BG: Young quarterbacks are starting in the NFL earlier and earlier these days, so there is a good selection to scan through here as well as a track record to back them up. Looking at experience and accomplishments, Matthew Stafford and Cam Newton would be easy selections for the top under-25 quarterback, but they have their issues. After one, huge season statistically, people forgot that Stafford has an injury history and that people used to say that he was made of glass. Newton was the flavor of 2011, but he struggles to win games and if you look at him during certain situations, you can tell that he gets down on himself and quits. Due to those inefficiencies, the pick for me is Andrew Luck. Luck was the most highly touted prospect since Peyton Manning for a reason. He has the poise and determination to be successful in this league. The numbers may not be there yet, but they weren’t there for Manning either. Luck has all the tools you would want, he hasn’t struggled with injury in his career and we saw last year against USC and this year against the Green Bay Packers that he doesn’t give up until final whistle. What more could you ask for?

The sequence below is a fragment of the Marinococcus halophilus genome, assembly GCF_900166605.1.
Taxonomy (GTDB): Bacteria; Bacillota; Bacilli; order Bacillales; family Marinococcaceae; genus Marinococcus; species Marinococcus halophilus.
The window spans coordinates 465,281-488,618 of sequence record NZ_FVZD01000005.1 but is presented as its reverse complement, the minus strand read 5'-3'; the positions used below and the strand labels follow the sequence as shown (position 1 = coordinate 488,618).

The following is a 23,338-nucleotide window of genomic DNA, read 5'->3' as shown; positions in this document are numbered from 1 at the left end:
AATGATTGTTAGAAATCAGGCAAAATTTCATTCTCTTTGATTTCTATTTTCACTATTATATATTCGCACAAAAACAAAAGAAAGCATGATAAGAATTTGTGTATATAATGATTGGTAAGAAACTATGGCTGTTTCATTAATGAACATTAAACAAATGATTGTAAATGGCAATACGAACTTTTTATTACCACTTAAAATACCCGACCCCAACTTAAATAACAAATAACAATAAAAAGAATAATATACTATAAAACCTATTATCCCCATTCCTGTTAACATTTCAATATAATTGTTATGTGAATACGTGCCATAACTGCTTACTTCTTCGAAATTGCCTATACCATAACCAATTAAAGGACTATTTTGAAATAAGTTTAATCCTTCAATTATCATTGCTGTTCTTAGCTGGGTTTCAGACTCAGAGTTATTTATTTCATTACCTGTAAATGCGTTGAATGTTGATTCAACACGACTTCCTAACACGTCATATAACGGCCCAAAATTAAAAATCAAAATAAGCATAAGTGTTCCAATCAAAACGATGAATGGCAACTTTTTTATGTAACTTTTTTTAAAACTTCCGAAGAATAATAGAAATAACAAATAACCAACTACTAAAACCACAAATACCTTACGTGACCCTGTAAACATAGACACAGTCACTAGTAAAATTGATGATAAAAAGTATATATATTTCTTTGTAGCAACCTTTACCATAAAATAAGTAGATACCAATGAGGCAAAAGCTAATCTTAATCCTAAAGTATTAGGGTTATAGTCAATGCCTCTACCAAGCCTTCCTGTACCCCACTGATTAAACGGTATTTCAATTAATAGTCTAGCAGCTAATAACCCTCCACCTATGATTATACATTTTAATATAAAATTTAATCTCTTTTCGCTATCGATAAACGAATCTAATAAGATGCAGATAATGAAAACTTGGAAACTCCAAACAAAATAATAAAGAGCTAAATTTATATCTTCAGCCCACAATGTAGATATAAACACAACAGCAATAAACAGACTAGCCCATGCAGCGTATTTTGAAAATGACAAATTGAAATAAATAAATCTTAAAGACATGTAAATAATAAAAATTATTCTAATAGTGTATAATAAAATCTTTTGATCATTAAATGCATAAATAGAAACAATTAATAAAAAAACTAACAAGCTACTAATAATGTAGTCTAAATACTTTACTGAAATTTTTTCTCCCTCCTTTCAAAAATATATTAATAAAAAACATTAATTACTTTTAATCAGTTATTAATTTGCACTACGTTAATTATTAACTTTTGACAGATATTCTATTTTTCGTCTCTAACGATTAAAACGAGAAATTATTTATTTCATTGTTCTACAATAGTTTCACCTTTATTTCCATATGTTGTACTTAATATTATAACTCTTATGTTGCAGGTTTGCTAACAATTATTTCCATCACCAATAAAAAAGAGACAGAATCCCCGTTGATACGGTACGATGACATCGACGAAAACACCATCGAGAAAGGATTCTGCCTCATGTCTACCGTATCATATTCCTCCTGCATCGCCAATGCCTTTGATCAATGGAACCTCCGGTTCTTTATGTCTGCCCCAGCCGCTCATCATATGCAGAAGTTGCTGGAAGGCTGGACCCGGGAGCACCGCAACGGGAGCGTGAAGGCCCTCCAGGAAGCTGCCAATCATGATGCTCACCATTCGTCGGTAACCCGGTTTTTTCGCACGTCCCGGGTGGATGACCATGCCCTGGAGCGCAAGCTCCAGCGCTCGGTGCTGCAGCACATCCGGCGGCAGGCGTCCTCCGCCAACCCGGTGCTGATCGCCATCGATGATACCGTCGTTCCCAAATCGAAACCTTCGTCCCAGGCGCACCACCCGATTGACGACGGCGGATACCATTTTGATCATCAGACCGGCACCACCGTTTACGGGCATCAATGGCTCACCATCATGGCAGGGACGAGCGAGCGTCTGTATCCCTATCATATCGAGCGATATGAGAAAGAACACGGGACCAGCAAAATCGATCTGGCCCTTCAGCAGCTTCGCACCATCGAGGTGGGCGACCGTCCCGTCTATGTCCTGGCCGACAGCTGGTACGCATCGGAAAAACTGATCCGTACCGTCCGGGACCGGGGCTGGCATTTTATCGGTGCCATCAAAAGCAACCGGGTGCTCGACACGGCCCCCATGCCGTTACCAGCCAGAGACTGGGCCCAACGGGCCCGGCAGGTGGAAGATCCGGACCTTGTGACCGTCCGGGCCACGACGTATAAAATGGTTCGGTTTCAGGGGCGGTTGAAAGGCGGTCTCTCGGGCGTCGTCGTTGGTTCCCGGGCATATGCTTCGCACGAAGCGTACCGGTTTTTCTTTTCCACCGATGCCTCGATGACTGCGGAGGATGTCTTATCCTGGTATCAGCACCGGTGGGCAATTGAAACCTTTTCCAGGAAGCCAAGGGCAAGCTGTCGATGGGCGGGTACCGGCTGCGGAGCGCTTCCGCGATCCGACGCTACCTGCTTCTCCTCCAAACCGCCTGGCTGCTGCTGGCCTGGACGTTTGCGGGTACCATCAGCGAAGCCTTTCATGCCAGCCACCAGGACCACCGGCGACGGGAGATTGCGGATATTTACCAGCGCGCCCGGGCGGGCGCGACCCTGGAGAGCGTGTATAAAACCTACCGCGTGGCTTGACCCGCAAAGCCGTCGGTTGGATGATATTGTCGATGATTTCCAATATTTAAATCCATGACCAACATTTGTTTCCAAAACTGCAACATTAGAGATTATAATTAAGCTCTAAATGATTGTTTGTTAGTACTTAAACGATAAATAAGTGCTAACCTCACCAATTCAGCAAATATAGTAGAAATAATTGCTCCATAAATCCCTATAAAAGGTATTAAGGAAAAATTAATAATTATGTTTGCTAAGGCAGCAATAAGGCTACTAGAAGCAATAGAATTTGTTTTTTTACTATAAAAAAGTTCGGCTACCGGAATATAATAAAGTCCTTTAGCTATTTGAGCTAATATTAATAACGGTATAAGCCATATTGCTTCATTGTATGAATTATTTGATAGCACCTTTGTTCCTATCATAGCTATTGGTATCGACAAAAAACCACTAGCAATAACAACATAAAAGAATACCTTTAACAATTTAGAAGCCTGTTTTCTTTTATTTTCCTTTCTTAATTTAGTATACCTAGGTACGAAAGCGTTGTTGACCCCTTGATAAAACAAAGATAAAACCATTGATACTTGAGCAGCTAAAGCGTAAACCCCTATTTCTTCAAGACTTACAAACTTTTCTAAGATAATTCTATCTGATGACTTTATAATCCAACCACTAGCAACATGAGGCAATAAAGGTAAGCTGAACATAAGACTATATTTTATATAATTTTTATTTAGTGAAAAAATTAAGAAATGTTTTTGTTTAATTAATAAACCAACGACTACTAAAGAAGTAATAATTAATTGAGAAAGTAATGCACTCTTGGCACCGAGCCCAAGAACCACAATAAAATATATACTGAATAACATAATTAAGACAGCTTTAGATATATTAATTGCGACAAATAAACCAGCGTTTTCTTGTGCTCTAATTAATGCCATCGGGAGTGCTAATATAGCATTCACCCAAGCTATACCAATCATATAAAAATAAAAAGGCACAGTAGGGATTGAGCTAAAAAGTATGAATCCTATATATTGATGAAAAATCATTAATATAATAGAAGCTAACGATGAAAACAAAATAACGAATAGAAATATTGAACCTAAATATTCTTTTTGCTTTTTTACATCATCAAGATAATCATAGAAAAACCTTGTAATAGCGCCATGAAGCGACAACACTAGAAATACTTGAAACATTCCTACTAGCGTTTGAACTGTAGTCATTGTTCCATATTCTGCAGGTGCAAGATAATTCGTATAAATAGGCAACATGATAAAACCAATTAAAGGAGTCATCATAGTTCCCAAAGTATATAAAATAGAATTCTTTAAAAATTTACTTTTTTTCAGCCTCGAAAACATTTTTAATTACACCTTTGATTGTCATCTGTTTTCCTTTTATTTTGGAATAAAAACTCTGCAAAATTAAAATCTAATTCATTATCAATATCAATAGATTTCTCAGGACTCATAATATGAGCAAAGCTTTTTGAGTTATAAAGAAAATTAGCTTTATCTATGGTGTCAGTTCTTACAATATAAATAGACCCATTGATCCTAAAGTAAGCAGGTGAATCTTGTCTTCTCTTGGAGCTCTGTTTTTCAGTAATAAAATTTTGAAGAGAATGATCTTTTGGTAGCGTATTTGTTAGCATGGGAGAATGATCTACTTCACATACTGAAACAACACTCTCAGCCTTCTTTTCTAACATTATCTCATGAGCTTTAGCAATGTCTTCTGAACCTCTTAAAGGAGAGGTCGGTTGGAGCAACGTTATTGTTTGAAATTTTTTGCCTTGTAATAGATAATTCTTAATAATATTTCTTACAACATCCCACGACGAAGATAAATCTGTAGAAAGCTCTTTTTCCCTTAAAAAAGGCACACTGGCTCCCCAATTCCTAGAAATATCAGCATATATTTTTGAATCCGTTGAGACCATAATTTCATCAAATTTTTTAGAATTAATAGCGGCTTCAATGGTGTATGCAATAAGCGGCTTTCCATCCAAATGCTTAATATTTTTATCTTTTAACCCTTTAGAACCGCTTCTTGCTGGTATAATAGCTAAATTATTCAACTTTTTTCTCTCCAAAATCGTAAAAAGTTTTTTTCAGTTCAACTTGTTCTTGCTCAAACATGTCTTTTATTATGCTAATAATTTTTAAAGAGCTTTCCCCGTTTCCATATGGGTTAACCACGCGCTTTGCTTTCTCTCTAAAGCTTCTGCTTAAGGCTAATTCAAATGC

BM: I count 11 quarterbacks that fit this category. I think that 5-10 years from now, when we’ll find out the answer to this question, it will be Luck, Griffin, Newton or Stafford. I honestly expect most of these QBs to be around for a while, but the rest of them have very clear ceilings in my mind. I don’t think Gabbert, Tannehill or Wilson will be better than average. I think Sanchez, Ponder, Dalton, Freeman and Bradford will all level off as good players at best. Out of my top four, I think Stafford is the best bet. I mean, I know the guy has Calvin Johnson in a passing league and has struggled a bit this season, but he threw for 5,038 yards last year. I’m just too hesitant to crown RGIII after six games, and Luck is going to have to build up his resume as well. Newton has insane talent, but I wonder if he might end up wasting it if he doesn’t develop further. So, I’ll take Stafford and bet you that he puts together between 30,000 and 45,000 yards in his career — providing an excellent anchor for any offense over the next decade.